7. #21
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    My father and I had the same type "discussion" after why I bought a Glock to carry. He would not accept that the real world today is not the world of his youthful days, that kids these days don't duke it out to settle a beef, they pull firearms and shoot--no questions asked.

    I had to take him on a tour of the area where we formerly lived to show him how rundown it had become, boarded-up homes to keep the crack addicts out and stripped cars all over the place. Wonderful place, Charlotte, NC, the "Queen" city. Yeah, right.
    Retired USAF E-8. Avatar is OldVet from days long gone. Oh, to be young again.
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  8. #22
    Senior Member Array Phillep Harding's Avatar
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    Quote Originally Posted by fastk9dad View Post
    Even my mom who lives in a quiet, safe neighborhood will be the first to tell you the bad guys aren't going to rob the poor homes
    Slums have high crime rates, and it's not because there are so few "poor homes" in the slums.

  9. #23
    VIP Member Array mlr1m's Avatar
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    Even my mom who lives in a quiet, safe neighborhood will be the first to tell you the bad guys aren't going to rob the poor homes
    Sometimes mom's just say things because they don't want you to worry about them. Last time I was at my mom's house I noticed that my fathers old nightstick was next to the front door. He had been a police officer before he passed away. She knows but won't say anything. Shes a typical mom that doesn't want to worry her late 50's / early 60's babies.

    Michael

  10. #24
    VIP Member Array BugDude's Avatar
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    Most BGs commit crimes of opportunity. They're there, x is there, it's a combo of wrong place at wrong time for the victim. Crime happens in poor neighborhoods because many times they are convenient because that's where the BGs happen to frequent. Sometimes they may have reason to be in a nicer area and again it is a combo of place and time with opportunity being the catalyst. Some of the slightly higher end BGs will target homes or people based on perceived potential score and relative ease of it (expensive lawnmower outside, predictible patterns of coming and going, isolated location). Much higher end BGs are looking for much larger opportunities in terms of $$ than burglary or theft of an individual or home. They're targets are large take opportunities and may be more brazen or may be covert (commercial theft of inventory on truck, jewelry store, gun store, bank, etc.). Unfortunately, we all may be in the wrong place at the wrong time and be in the path of BG regardless of community, job, etc.
    Know Guns, Know Safety, Know Peace.
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    Guns are like sex and air...its no big deal until YOU can't get any.

  11. #25
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    Quote Originally Posted by Phillep Harding View Post
    Slums have high crime rates, and it's not because there are so few "poor homes" in the slums.
    Well obviously, but you get the point. It just doesn't happen there, it can happen anywhere.

  12. #26
    VIP Member Array TedBeau's Avatar
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    Quote Originally Posted by BugDude View Post
    I get frustrated with my parents. They are in their mid 70s and they're really good Christian people who help others, but they are too trusting and somewhat naive to what some people are capable of. They're not anti and they know I carry (my Dad has always had guns and still does, but doesn't carry anymore and doesn't keep one handy at home anymore either).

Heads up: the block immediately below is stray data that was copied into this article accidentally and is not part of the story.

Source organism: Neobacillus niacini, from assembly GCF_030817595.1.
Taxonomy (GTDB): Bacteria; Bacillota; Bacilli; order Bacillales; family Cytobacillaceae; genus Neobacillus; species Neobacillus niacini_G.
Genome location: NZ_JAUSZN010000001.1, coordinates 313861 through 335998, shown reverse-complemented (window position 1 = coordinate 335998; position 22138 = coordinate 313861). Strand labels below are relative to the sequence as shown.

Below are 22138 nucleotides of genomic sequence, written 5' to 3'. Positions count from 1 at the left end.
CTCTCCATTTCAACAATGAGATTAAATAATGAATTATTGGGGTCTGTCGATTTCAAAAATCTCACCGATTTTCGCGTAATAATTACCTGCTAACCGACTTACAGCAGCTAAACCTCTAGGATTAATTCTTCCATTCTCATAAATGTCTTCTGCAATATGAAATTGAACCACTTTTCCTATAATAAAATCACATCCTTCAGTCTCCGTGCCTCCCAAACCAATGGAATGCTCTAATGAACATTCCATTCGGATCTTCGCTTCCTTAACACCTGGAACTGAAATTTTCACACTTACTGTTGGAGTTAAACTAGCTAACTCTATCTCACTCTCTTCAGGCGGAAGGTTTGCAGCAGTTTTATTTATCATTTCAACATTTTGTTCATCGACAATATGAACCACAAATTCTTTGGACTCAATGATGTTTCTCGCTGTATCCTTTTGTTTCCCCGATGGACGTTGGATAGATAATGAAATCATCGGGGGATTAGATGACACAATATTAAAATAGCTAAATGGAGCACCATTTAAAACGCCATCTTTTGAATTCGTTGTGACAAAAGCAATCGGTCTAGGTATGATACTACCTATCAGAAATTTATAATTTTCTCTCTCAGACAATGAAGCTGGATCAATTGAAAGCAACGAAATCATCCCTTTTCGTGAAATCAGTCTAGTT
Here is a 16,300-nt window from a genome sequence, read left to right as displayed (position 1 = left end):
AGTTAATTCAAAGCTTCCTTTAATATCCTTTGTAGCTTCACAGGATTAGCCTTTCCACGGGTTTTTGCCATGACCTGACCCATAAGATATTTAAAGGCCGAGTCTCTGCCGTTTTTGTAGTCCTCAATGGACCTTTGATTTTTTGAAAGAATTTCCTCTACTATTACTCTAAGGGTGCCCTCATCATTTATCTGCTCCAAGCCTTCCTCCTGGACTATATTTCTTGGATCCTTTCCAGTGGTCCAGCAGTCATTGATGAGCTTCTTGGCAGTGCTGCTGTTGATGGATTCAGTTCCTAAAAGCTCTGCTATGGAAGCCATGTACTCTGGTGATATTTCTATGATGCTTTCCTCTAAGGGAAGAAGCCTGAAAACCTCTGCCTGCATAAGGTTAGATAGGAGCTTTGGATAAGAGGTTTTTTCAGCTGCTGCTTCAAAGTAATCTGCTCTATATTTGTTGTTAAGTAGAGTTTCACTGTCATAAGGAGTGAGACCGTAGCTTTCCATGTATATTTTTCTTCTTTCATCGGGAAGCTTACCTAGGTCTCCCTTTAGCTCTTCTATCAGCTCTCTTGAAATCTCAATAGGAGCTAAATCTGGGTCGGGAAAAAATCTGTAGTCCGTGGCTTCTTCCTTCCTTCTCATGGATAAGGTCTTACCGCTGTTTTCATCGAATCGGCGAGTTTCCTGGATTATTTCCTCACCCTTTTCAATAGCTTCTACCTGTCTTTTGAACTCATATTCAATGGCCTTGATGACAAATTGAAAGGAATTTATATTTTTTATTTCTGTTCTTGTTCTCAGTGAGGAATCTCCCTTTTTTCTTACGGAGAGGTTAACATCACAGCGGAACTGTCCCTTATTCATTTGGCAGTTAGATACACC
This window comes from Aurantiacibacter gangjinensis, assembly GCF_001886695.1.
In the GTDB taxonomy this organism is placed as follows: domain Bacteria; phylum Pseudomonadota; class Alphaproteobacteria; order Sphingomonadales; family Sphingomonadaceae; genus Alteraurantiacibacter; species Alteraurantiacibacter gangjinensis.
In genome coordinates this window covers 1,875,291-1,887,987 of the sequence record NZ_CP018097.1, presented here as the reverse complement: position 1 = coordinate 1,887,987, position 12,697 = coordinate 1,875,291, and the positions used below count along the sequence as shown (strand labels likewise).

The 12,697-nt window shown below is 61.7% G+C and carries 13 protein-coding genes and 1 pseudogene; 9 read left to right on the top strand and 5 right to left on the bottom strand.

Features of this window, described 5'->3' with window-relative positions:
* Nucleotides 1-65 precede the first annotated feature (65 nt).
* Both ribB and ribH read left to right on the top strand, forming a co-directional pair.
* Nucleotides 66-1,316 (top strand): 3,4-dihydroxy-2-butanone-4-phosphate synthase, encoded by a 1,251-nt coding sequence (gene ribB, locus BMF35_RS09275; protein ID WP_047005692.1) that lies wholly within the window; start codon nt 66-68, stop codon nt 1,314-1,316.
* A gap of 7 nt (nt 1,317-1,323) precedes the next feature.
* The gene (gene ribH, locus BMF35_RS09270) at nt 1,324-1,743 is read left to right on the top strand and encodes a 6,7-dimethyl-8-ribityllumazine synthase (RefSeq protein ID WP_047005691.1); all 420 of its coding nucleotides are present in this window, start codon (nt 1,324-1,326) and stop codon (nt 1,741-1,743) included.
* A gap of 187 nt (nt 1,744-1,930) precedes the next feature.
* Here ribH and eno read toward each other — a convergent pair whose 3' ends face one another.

We visited our families in NC this weekend and I took my 2 year old son to my parents for several hours to visit. I was going to take a quick nap and I noticed my Mom took my son outside to the swingset in their side yard (it was a very nice day out and he loves to be outside). I went out there and had my full size 1911 on my hip OWB. It had been concealed, but when I removed my outer shirt (warm in the sun) it was exposed OC (legal).

    My Mom said, "I thought you were going to take a nap?" and I replied, "I decided to come out with yall." She said, "Why, and why did you bring that?" I replied (calmly and respectfully), "I'm always armed, and besides, as I pulled in your driveway I saw the homeless alcoholic guy that lives in a tent in the woods behind your house walk up your alcoholic drug addict and dealer next door neighbor's driveway and stagger down the street. The same neighbor I witnessed beat a man nearly to death with his walking stick one night in his yard at 1:00 am and then a month later killed his own brother doing the same thing. The same one that broke into Dad's truck one night in your driveway. Since I've been standing here I've since seen another person of questionable appearance duck into the woods behind the house next door on the other side and you told me 10 minutes ago that the house full of questionable neighbors two houses down now have 2 pitbulls and they got loose the day before yesterday. And don't get me started on 'Crazy Brenda' 3 houses down who set her own mother's house on fire with her in it." Needless to say, she was looking at me like I had 3 heads by this time. I then went on to say, "This isn't the same neighborhood as it was when I grew up here. It used to be families that built these houses in the 30s and 40s living here. Now it's a bunch of alcoholics and druggies and you don't know what these people are capable of doing. I do, and yall might choose to continue to live here and take those chances, but I'm not letting my son out of my sight while I'm here."